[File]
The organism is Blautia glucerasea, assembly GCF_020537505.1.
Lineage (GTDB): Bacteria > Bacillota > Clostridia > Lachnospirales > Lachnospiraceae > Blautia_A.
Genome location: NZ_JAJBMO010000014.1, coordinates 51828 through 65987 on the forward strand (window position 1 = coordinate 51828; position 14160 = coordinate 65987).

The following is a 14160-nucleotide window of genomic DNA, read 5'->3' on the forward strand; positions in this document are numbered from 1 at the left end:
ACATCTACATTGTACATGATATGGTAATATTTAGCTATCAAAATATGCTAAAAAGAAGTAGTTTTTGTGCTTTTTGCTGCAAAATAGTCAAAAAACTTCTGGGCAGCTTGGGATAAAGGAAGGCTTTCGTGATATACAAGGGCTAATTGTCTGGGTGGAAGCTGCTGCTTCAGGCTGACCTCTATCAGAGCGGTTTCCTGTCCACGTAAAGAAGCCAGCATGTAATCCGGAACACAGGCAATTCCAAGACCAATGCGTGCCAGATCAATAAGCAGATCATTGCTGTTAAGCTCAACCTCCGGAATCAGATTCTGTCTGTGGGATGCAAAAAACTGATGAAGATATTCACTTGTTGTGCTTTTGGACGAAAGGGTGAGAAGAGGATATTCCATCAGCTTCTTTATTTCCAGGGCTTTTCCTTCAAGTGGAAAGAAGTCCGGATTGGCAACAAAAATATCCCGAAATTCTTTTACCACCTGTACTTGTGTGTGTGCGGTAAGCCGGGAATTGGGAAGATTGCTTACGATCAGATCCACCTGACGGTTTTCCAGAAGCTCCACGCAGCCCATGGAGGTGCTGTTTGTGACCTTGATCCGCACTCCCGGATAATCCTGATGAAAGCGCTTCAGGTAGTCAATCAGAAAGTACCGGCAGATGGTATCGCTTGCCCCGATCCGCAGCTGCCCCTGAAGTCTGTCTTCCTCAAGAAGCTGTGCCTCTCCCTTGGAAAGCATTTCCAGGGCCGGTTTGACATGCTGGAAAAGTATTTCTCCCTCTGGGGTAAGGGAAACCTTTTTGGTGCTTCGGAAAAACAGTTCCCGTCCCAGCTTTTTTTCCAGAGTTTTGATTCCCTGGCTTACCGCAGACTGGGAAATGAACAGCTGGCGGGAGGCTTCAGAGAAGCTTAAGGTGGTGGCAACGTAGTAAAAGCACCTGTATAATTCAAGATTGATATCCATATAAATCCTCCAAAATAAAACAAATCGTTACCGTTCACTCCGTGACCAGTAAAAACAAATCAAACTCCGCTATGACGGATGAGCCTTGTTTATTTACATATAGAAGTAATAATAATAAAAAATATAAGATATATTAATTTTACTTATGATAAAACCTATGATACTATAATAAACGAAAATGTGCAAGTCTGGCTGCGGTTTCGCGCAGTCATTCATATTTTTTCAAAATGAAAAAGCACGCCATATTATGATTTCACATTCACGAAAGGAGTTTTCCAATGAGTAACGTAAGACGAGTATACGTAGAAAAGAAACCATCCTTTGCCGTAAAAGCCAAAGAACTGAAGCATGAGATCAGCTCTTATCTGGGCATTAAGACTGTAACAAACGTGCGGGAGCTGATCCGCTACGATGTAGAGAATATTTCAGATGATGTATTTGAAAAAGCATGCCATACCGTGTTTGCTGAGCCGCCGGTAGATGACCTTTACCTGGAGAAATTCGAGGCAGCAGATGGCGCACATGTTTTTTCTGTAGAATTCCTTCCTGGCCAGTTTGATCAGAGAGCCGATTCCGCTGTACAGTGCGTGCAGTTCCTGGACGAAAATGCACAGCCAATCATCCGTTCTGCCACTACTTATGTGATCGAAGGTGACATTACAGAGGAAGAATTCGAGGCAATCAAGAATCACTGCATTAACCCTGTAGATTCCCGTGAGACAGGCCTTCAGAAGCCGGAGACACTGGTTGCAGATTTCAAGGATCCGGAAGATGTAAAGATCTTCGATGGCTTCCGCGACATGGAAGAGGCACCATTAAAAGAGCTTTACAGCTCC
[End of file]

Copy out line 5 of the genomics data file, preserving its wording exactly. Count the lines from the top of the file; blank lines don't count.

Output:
ACATCTACATTGTACATGATATGGTAATATTTAGCTATCAAAATATGCTAAAAAGAAGTAGTTTTTGTGCTTTTTGCTGCAAAATAGTCAAAAAACTTCTGGGCAGCTTGGGATAAAGGAAGGCTTTCGTGATATACAAGGGCTAATTGTCTGGGTGGAAGCTGCTGCTTCAGGCTGACCTCTATCAGAGCGGTTTCCTGTCCACGTAAAGAAGCCAGCATGTAATCCGGAACACAGGCAATTCCAAGACCAATGCGTGCCAGATCAATAAGCAGATCATTGCTGTTAAGCTCAACCTCCGGAATCAGATTCTGTCTGTGGGATGCAAAAAACTGATGAAGATATTCACTTGTTGTGCTTTTGGACGAAAGGGTGAGAAGAGGATATTCCATCAGCTTCTTTATTTCCAGGGCTTTTCCTTCAAGTGGAAAGAAGTCCGGATTGGCAACAAAAATATCCCGAAATTCTTTTACCACCTGTACTTGTGTGTGTGCGGTAAGCCGGGAATTGGGAAGATTGCTTACGATCAGATCCACCTGACGGTTTTCCAGAAGCTCCACGCAGCCCATGGAGGTGCTGTTTGTGACCTTGATCCGCACTCCCGGATAATCCTGATGAAAGCGCTTCAGGTAGTCAATCAGAAAGTACCGGCAGATGGTATCGCTTGCCCCGATCCGCAGCTGCCCCTGAAGTCTGTCTTCCTCAAGAAGCTGTGCCTCTCCCTTGGAAAGCATTTCCAGGGCCGGTTTGACATGCTGGAAAAGTATTTCTCCCTCTGGGGTAAGGGAAACCTTTTTGGTGCTTCGGAAAAACAGTTCCCGTCCCAGCTTTTTTTCCAGAGTTTTGATTCCCTGGCTTACCGCAGACTGGGAAATGAACAGCTGGCGGGAGGCTTCAGAGAAGCTTAAGGTGGTGGCAACGTAGTAAAAGCACCTGTATAATTCAAGATTGATATCCATATAAATCCTCCAAAATAAAACAAATCGTTACCGTTCACTCCGTGACCAGTAAAAACAAATCAAACTCCGCTATGACGGATGAGCCTTGTTTATTTACATATAGAAGTAATAATAATAAAAAATATAAGATATATTAATTTTACTTATGATAAAACCTATGATACTATAATAAACGAAAATGTGCAAGTCTGGCTGCGGTTTCGCGCAGTCATTCATATTTTTTCAAAATGAAAAAGCACGCCATATTATGATTTCACATTCACGAAAGGAGTTTTCCAATGAGTAACGTAAGACGAGTATACGTAGAAAAGAAACCATCCTTTGCCGTAAAAGCCAAAGAACTGAAGCATGAGATCAGCTCTTATCTGGGCATTAAGACTGTAACAAACGTGCGGGAGCTGATCCGCTACGATGTAGAGAATATTTCAGATGATGTATTTGAAAAAGCATGCCATACCGTGTTTGCTGAGCCGCCGGTAGATGACCTTTACCTGGAGAAATTCGAGGCAGCAGATGGCGCACATGTTTTTTCTGTAGAATTCCTTCCTGGCCAGTTTGATCAGAGAGCCGATTCCGCTGTACAGTGCGTGCAGTTCCTGGACGAAAATGCACAGCCAATCATCCGTTCTGCCACTACTTATGTGATCGAAGGTGACATTACAGAGGAAGAATTCGAGGCAATCAAGAATCACTGCATTAACCCTGTAGATTCCCGTGAGACAGGCCTTCAGAAGCCGGAGACACTGGTTGCAGATTTCAAGGATCCGGAAGATGTAAAGATCTTCGATGGCTTCCGCGACATGGAAGAGGCACCATTAAAAGAGCTTTACAGCTCC